As readers discover these books in their locations, whether it’s underground or thrown off the highest point in one affiliate’s state, they are invited to share their reviews of the book online and pass the book along to the next person by leaving it somewhere to be found. Both projects also encourage readers to begin reading the book where they find it and buy the ebook in order to finish reading it. In both instances, finders are invited to tweet a picture of the found book for sharing online. Both projects invite authors to contact them to include their books or donated titles for discovery.
“I’ve often left my signature and a personal note in books I’ve found and passed along,” continued O’Brien. “Just please, no spoiler alerts in the cover!”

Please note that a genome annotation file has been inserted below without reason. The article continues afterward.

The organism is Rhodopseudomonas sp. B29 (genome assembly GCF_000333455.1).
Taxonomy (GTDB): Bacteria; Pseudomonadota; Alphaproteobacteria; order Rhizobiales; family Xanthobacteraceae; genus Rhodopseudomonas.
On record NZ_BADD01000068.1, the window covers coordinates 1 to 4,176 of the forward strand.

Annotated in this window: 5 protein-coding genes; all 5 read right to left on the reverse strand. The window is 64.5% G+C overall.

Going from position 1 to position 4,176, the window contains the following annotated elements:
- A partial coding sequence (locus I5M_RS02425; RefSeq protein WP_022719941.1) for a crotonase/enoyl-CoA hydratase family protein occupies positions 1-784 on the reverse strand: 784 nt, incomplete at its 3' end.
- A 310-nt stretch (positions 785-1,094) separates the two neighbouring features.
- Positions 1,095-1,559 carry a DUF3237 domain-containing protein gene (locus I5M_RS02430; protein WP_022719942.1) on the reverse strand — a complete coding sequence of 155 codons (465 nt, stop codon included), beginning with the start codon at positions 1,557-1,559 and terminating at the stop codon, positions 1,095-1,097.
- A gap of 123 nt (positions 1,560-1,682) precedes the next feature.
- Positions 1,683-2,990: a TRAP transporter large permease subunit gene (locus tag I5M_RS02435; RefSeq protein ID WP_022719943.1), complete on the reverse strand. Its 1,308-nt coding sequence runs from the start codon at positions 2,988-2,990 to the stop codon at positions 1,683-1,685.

|Earlier in the month David Carnoy from CNET posted details of an interview with the E Ink, the company that makes the screens for the Kindles, Kobo and Sony ereaders, Nook, and most other ebook readers around the world. Unfortunately the folks at E Ink didn’t reveal very much new information that hasn’t been talked [...]|
I’m off on my summer holidays next week, so Clive (poor Clive) will be handling all things blog for the week. Clive’s got work of his own to be getting on with, so instead of asking him to write the blog, we’ll be asking you to help out instead, so all he has to do (in theory) is format and post what you write.
We’d like to feature guest posts from you. Are you using Raspberry Pi in your school? Do you have a project you’ve been working on at home that you’d like to share with other people? Are you using Raspberry Pi at your workplace? We’d love to hear from you. We like pictures: so if you’ve got pictures of your project to go with your post please include them with your email, or send us a link. Video’s great too.